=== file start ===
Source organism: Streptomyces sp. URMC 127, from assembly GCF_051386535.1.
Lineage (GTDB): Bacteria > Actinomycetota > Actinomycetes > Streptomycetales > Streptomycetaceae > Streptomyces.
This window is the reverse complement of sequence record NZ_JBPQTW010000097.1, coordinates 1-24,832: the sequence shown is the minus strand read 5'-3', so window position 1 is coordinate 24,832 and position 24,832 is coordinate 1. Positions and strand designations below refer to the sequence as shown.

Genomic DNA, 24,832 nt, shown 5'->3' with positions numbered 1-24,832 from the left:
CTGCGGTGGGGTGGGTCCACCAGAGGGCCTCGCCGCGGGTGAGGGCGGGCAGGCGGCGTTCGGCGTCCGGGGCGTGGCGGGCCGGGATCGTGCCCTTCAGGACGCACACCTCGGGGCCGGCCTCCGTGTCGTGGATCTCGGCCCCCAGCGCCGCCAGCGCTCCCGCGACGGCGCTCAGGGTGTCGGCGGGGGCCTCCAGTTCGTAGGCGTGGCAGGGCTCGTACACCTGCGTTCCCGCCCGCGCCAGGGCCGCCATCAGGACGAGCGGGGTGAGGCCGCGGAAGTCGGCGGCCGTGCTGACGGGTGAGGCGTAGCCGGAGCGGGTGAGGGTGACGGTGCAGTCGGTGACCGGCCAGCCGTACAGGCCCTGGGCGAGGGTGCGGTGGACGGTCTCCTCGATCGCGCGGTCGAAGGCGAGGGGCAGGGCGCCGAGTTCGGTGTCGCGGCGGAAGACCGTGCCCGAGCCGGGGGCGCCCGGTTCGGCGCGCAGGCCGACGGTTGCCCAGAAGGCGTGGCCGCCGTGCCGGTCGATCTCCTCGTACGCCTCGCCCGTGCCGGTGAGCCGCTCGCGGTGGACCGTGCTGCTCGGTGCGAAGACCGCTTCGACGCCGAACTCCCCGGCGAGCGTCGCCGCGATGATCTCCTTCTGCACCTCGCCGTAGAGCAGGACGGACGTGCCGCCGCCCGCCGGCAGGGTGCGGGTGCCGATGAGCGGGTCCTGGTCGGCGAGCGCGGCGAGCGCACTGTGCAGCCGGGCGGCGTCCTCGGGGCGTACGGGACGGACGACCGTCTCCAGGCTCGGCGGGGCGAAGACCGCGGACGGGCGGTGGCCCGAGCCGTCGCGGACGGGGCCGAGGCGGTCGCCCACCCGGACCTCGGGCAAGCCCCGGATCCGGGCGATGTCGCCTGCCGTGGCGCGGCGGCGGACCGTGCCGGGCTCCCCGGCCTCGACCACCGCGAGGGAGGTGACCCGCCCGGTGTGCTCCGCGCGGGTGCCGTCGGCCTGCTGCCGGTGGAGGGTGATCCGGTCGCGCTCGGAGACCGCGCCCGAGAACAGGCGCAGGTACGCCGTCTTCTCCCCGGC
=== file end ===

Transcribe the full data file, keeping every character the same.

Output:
Source organism: Streptomyces sp. URMC 127, from assembly GCF_051386535.1.
Lineage (GTDB): Bacteria > Actinomycetota > Actinomycetes > Streptomycetales > Streptomycetaceae > Streptomyces.
This window is the reverse complement of sequence record NZ_JBPQTW010000097.1, coordinates 1-24,832: the sequence shown is the minus strand read 5'-3', so window position 1 is coordinate 24,832 and position 24,832 is coordinate 1. Positions and strand designations below refer to the sequence as shown.

Genomic DNA, 24,832 nt, shown 5'->3' with positions numbered 1-24,832 from the left:
CTGCGGTGGGGTGGGTCCACCAGAGGGCCTCGCCGCGGGTGAGGGCGGGCAGGCGGCGTTCGGCGTCCGGGGCGTGGCGGGCCGGGATCGTGCCCTTCAGGACGCACACCTCGGGGCCGGCCTCCGTGTCGTGGATCTCGGCCCCCAGCGCCGCCAGCGCTCCCGCGACGGCGCTCAGGGTGTCGGCGGGGGCCTCCAGTTCGTAGGCGTGGCAGGGCTCGTACACCTGCGTTCCCGCCCGCGCCAGGGCCGCCATCAGGACGAGCGGGGTGAGGCCGCGGAAGTCGGCGGCCGTGCTGACGGGTGAGGCGTAGCCGGAGCGGGTGAGGGTGACGGTGCAGTCGGTGACCGGCCAGCCGTACAGGCCCTGGGCGAGGGTGCGGTGGACGGTCTCCTCGATCGCGCGGTCGAAGGCGAGGGGCAGGGCGCCGAGTTCGGTGTCGCGGCGGAAGACCGTGCCCGAGCCGGGGGCGCCCGGTTCGGCGCGCAGGCCGACGGTTGCCCAGAAGGCGTGGCCGCCGTGCCGGTCGATCTCCTCGTACGCCTCGCCCGTGCCGGTGAGCCGCTCGCGGTGGACCGTGCTGCTCGGTGCGAAGACCGCTTCGACGCCGAACTCCCCGGCGAGCGTCGCCGCGATGATCTCCTTCTGCACCTCGCCGTAGAGCAGGACGGACGTGCCGCCGCCCGCCGGCAGGGTGCGGGTGCCGATGAGCGGGTCCTGGTCGGCGAGCGCGGCGAGCGCACTGTGCAGCCGGGCGGCGTCCTCGGGGCGTACGGGACGGACGACCGTCTCCAGGCTCGGCGGGGCGAAGACCGCGGACGGGCGGTGGCCCGAGCCGTCGCGGACGGGGCCGAGGCGGTCGCCCACCCGGACCTCGGGCAAGCCCCGGATCCGGGCGATGTCGCCTGCCGTGGCGCGGCGGCGGACCGTGCCGGGCTCCCCGGCCTCGACCACCGCGAGGGAGGTGACCCGCCCGGTGTGCTCCGCGCGGGTGCCGTCGGCCTGCTGCCGGTGGAGGGTGATCCGGTCGCGCTCGGAGACCGCGCCCGAGAACAGGCGCAGGTACGCCGTCTTCTCCCCGGC